Blue Trailer Unlocks Some New Opportunities as the Business Expands
When Blue Trailer CEO and founder Molly MacDonald launched her traveling locker room company last year, after more than eight months of brainstorming and initial planning, she didn’t realize its full potential.
“Originally, the first sort of step was bringing the lockers into the running world, and to triathlons. Almost every weekend people said it would be good for triathlons because they didn’t want to leave stuff in the transition area,” she said.
But then she figured out that the concept was practical in even more situations and settings where people are forced to choose between leaving their belongings at home and lugging them around when attending events.
“Every time we are at an event people liked the idea and liked to come and up and talk to me about it. And a lot of folks were saying music festivals would be a good fit, not only because of restrictions of what you can bring in, but if you are going to be there for a full day, or if you are there later in the night. It’s a nice convenience to have,” said MacDonald.
As the opportunity to introduce her traveling locker room, a hitch attached to a vehicle where people can pay to place their personal items inside small cubbies until after a race is over, expanded, MacDonald has started the initial steps of revamping her mobile unit to make it more convenient for both her and her customers, and is also in the rebranding stage.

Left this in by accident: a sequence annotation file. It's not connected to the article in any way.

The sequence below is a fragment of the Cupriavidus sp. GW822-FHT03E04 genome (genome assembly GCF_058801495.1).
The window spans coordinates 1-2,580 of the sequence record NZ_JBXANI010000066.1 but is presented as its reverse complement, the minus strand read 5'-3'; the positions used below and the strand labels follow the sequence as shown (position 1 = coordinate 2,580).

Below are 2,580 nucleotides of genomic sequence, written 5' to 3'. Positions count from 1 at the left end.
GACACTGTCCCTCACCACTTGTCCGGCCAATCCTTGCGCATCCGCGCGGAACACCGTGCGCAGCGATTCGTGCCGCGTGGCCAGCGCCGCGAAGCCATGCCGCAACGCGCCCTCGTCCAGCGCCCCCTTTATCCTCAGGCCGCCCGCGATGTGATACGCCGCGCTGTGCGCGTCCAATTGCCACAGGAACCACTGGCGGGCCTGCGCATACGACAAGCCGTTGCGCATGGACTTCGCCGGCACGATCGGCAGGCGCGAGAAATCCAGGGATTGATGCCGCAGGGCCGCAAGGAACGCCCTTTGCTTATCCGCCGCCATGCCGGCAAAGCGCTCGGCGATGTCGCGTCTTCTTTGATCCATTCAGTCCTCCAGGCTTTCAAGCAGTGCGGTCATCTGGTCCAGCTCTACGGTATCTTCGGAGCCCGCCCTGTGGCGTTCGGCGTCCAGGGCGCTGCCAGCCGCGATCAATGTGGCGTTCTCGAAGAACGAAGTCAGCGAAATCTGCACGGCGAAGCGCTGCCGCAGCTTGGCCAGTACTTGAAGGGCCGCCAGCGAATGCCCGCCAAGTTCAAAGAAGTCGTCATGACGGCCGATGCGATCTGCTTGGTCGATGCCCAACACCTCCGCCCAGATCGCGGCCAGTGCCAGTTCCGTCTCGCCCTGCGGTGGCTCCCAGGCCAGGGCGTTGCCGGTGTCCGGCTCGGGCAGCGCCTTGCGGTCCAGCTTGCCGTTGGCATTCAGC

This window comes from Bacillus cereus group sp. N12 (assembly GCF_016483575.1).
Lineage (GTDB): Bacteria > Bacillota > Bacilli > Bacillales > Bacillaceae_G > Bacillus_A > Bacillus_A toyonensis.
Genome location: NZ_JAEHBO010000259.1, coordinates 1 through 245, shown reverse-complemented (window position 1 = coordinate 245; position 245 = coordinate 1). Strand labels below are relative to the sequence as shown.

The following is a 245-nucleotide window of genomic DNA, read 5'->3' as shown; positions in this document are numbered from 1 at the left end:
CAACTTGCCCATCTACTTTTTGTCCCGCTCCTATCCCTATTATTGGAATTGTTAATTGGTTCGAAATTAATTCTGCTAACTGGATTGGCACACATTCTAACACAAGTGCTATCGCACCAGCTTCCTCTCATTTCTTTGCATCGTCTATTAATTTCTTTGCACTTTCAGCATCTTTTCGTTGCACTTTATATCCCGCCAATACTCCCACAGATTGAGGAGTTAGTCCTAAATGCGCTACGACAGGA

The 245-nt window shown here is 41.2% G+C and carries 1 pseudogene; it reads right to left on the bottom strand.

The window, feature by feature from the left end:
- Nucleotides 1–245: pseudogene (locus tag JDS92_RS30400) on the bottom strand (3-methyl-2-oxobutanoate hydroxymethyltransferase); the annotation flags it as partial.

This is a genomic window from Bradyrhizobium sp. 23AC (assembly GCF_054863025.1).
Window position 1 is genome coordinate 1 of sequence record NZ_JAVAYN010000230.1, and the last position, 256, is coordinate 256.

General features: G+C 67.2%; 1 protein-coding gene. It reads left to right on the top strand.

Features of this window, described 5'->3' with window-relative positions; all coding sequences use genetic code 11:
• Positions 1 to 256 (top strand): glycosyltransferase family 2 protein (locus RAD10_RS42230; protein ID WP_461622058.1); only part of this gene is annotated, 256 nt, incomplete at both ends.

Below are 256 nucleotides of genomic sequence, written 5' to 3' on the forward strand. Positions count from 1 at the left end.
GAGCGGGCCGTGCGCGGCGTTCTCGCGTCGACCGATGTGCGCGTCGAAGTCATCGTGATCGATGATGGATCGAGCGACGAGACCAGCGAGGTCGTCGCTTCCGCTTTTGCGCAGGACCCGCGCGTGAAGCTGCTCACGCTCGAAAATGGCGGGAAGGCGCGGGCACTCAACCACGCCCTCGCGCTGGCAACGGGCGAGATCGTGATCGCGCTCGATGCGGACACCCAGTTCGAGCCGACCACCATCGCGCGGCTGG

In August, MacDonald, who recently brought on two employees to help her run operations, will switch up Blue Trailer’s name, and roll out a larger truck a month later.
Currently, the trailer hitched version offers 600 lockers. With the newer vehicle, a box truck, people will be able to step into an LED-lit area with access via a small staircase. The next generation truck will also have some larger locker options.
“We want it on the road by the end of September,” she said of the newer vehicle. “Hopefully we will have designs and plans drawn up by August. We are sort of starting to set our sights on other regions and markets as well.”
With the new system and name in place, MacDonald anticipates balancing her time between the types of places her business will service, focusing 80 percent on races, and 20 percent on concert venues and other events like the Deutsche Bank Golf Championship during Labor Day Weekend.
By next summer, after she has more than a year of running the business under her belt full time, she even plans to go beyond that.
“We are talking about having the trailer parked at beaches for people—some of the more popular ones with restaurants and a boardwalk, so you can leave your stuff and then go for a walk down the beach and not worry about your stuff being there when you get back,” she said. “If we get that permit we would be able to do pretty much any park, running trails, or bike paths.”